This fountain of youth comes in a capsule

You probably know that CoQ10 (Coenzyme Q10) offers powerful protection for your heart and vascular system. But researchers are increasingly focusing on its other protective benefits ― for the brain, the nervous system, the eyes, the immune system and much more.

One of the most exciting avenues for research is the potential for CoQ10 to become a major player in the quest for expanded longevity.

How CoQ10 may extend your life span

The point of departure is the mitochondrial theory of aging, which holds that the oxidative damage done to mitochondria by free radicals is the root cause of aging. In other words, more damage to the mitochondria = shorter lifespan.

Mitochondria are tiny, capsule-shaped structures inside your cells where about 95% of your body’s energy ― adenosine triphosphate (ATP) ― is created from food. They’re the cells’ powerhouses, comparable to batteries that fuel functions both of the cell and the body as a whole.

A free radical molecule, which has an unpaired ion, attacks its closest neighboring molecule to steal one of its ions. That creates another free radical, and the process is repeated, exploding in a cascade of destruction that damages cell membranes.

When free radicals rip away ions from their neighbors, they cause oxidation, which is highly destructive. Rust, which eats into metal, is an example of oxidation. The resulting oxidative stress, which is like internal rust, damages cell components such as protein, lipids and DNA.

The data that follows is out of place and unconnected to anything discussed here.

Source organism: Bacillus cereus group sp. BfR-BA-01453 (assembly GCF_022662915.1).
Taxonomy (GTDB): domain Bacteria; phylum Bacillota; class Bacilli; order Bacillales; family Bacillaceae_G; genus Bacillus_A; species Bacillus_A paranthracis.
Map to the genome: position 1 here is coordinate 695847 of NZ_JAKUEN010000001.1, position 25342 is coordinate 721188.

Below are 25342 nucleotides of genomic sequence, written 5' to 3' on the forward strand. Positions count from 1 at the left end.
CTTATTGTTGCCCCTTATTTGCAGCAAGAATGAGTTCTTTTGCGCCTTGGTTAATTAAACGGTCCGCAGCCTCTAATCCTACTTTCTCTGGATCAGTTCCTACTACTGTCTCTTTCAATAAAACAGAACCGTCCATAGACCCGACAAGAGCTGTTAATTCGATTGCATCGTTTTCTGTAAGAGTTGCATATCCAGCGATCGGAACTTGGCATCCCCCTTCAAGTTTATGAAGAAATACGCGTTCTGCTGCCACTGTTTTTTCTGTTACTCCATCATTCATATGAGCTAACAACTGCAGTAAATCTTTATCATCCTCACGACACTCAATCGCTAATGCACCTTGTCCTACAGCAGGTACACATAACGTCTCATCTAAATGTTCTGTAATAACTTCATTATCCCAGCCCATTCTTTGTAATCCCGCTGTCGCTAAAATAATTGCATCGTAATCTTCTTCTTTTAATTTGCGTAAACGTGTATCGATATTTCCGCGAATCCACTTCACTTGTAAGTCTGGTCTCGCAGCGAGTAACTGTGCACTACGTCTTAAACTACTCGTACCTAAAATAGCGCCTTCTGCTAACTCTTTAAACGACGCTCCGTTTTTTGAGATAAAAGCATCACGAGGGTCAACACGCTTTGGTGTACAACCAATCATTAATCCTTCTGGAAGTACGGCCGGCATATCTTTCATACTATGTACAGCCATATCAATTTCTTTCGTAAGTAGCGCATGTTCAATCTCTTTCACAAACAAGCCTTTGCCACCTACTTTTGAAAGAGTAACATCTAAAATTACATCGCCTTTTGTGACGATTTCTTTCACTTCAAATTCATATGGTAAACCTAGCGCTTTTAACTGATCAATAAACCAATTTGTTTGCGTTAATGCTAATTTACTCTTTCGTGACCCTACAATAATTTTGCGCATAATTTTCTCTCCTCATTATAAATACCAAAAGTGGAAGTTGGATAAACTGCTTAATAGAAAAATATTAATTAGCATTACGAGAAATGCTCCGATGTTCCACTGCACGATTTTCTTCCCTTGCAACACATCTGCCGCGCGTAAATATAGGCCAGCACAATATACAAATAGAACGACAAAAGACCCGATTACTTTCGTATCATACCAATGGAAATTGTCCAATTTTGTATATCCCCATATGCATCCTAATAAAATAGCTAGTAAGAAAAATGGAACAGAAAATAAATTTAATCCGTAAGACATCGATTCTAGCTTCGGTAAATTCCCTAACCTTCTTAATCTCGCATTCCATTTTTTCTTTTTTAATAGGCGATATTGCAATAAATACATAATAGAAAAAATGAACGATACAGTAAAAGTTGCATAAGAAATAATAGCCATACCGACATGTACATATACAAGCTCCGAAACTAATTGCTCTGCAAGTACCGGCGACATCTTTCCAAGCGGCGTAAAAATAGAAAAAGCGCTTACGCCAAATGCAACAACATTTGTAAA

This damage can give rise to many acute and chronic diseases, including metabolic disorders (e.g., diabetes and hypothyroidism) and degenerative disorders (e.g., Alzheimer’s and Parkinson’s).

All this mayhem not only damages your mitochondria ― it also diminishes your body’s ability to produce CoQ10, which is essential to ATP production. Without adequate CoQ10, mitochondria can’t function as they should, and aging accelerates.

It’s important to know that DNA damage is not irreversible ― at least in the early stages. Research has shown CoQ10 to have the power to rejuvenate ailing mitochondria, restore lost function and slow aging.

However, about a decade after mitochondrial dysfunction begins, damage becomes permanent, which is a good reason to start thinking about supplementation sooner than later.

Supplementation with CoQ10 has demonstrated the capability to retard aging and extend life span in animal studies. For example, one study found CoQ10 supplementation of mice extended lifespan by an average of 11.7%, while maximum lifespan expanded by 24%.

If those results were to be duplicated for humans, that would be a 9-year gain in lifespan, based on the current life expectancy of 78.5 years.

What CoQ10 can do for you

Studies show that CoQ10 provides protection against a number of mitochondria-related diseases commonly associated with aging. It also has the ability to protect cells from damage by harmful chemicals or other agents to which people are commonly exposed.